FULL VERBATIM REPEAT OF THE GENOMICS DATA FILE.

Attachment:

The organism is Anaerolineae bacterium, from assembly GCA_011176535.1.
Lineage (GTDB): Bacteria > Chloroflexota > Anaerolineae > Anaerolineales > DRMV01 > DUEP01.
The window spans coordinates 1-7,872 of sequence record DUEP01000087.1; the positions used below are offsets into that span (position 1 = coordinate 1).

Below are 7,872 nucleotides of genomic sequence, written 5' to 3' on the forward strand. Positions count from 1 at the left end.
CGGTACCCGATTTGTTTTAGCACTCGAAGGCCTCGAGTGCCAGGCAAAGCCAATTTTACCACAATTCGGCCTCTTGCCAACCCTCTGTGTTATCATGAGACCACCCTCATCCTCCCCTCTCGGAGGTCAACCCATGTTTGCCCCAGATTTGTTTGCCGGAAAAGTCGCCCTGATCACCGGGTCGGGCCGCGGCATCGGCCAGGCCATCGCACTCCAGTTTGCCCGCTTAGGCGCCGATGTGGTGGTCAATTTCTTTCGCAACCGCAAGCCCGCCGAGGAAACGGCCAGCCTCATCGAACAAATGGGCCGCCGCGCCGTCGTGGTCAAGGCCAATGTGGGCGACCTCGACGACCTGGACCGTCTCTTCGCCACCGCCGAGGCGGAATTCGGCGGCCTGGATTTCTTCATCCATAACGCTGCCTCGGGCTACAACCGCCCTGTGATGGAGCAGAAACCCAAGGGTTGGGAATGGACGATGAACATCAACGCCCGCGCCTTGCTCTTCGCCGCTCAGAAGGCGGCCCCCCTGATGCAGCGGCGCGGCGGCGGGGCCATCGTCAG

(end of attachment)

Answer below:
The organism is Anaerolineae bacterium, from assembly GCA_011176535.1.
Lineage (GTDB): Bacteria > Chloroflexota > Anaerolineae > Anaerolineales > DRMV01 > DUEP01.
The window spans coordinates 1-7,872 of sequence record DUEP01000087.1; the positions used below are offsets into that span (position 1 = coordinate 1).

Below are 7,872 nucleotides of genomic sequence, written 5' to 3' on the forward strand. Positions count from 1 at the left end.
CGGTACCCGATTTGTTTTAGCACTCGAAGGCCTCGAGTGCCAGGCAAAGCCAATTTTACCACAATTCGGCCTCTTGCCAACCCTCTGTGTTATCATGAGACCACCCTCATCCTCCCCTCTCGGAGGTCAACCCATGTTTGCCCCAGATTTGTTTGCCGGAAAAGTCGCCCTGATCACCGGGTCGGGCCGCGGCATCGGCCAGGCCATCGCACTCCAGTTTGCCCGCTTAGGCGCCGATGTGGTGGTCAATTTCTTTCGCAACCGCAAGCCCGCCGAGGAAACGGCCAGCCTCATCGAACAAATGGGCCGCCGCGCCGTCGTGGTCAAGGCCAATGTGGGCGACCTCGACGACCTGGACCGTCTCTTCGCCACCGCCGAGGCGGAATTCGGCGGCCTGGATTTCTTCATCCATAACGCTGCCTCGGGCTACAACCGCCCTGTGATGGAGCAGAAACCCAAGGGTTGGGAATGGACGATGAACATCAACGCCCGCGCCTTGCTCTTCGCCGCTCAGAAGGCGGCCCCCCTGATGCAGCGGCGCGGCGGCGGGGCCATCGTCAG